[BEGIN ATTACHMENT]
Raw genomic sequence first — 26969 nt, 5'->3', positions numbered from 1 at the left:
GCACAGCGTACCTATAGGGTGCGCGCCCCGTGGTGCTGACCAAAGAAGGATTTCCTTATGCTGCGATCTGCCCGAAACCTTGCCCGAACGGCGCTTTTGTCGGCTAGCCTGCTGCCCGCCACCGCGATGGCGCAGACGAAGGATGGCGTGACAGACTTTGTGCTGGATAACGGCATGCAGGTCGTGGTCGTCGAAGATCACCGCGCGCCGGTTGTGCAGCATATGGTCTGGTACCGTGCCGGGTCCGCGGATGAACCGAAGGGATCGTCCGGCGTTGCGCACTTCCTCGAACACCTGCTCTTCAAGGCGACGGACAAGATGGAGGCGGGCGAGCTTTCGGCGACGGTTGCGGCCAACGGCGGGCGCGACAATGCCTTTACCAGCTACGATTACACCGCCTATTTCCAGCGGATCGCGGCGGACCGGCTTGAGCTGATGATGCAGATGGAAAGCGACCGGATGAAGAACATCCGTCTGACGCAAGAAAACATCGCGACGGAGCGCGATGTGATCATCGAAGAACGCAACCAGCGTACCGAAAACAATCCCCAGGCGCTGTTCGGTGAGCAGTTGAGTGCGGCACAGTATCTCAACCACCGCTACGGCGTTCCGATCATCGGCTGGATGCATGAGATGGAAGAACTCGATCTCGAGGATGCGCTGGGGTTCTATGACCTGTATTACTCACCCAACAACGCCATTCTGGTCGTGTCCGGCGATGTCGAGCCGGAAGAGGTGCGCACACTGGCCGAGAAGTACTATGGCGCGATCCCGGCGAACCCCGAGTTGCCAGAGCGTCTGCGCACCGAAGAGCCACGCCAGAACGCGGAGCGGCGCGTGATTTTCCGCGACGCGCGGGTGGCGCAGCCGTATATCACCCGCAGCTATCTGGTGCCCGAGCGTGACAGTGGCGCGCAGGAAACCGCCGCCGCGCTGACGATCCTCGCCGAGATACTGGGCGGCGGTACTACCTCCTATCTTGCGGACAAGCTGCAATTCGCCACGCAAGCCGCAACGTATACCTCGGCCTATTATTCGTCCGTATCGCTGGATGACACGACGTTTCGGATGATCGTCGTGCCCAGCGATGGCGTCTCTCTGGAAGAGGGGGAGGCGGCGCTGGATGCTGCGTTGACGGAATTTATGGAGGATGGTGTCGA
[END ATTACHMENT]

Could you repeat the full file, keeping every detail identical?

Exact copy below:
Raw genomic sequence first — 26969 nt, 5'->3', positions numbered from 1 at the left:
GCACAGCGTACCTATAGGGTGCGCGCCCCGTGGTGCTGACCAAAGAAGGATTTCCTTATGCTGCGATCTGCCCGAAACCTTGCCCGAACGGCGCTTTTGTCGGCTAGCCTGCTGCCCGCCACCGCGATGGCGCAGACGAAGGATGGCGTGACAGACTTTGTGCTGGATAACGGCATGCAGGTCGTGGTCGTCGAAGATCACCGCGCGCCGGTTGTGCAGCATATGGTCTGGTACCGTGCCGGGTCCGCGGATGAACCGAAGGGATCGTCCGGCGTTGCGCACTTCCTCGAACACCTGCTCTTCAAGGCGACGGACAAGATGGAGGCGGGCGAGCTTTCGGCGACGGTTGCGGCCAACGGCGGGCGCGACAATGCCTTTACCAGCTACGATTACACCGCCTATTTCCAGCGGATCGCGGCGGACCGGCTTGAGCTGATGATGCAGATGGAAAGCGACCGGATGAAGAACATCCGTCTGACGCAAGAAAACATCGCGACGGAGCGCGATGTGATCATCGAAGAACGCAACCAGCGTACCGAAAACAATCCCCAGGCGCTGTTCGGTGAGCAGTTGAGTGCGGCACAGTATCTCAACCACCGCTACGGCGTTCCGATCATCGGCTGGATGCATGAGATGGAAGAACTCGATCTCGAGGATGCGCTGGGGTTCTATGACCTGTATTACTCACCCAACAACGCCATTCTGGTCGTGTCCGGCGATGTCGAGCCGGAAGAGGTGCGCACACTGGCCGAGAAGTACTATGGCGCGATCCCGGCGAACCCCGAGTTGCCAGAGCGTCTGCGCACCGAAGAGCCACGCCAGAACGCGGAGCGGCGCGTGATTTTCCGCGACGCGCGGGTGGCGCAGCCGTATATCACCCGCAGCTATCTGGTGCCCGAGCGTGACAGTGGCGCGCAGGAAACCGCCGCCGCGCTGACGATCCTCGCCGAGATACTGGGCGGCGGTACTACCTCCTATCTTGCGGACAAGCTGCAATTCGCCACGCAAGCCGCAACGTATACCTCGGCCTATTATTCGTCCGTATCGCTGGATGACACGACGTTTCGGATGATCGTCGTGCCCAGCGATGGCGTCTCTCTGGAAGAGGGGGAGGCGGCGCTGGATGCTGCGTTGACGGAATTTATGGAGGATGGTGTCGA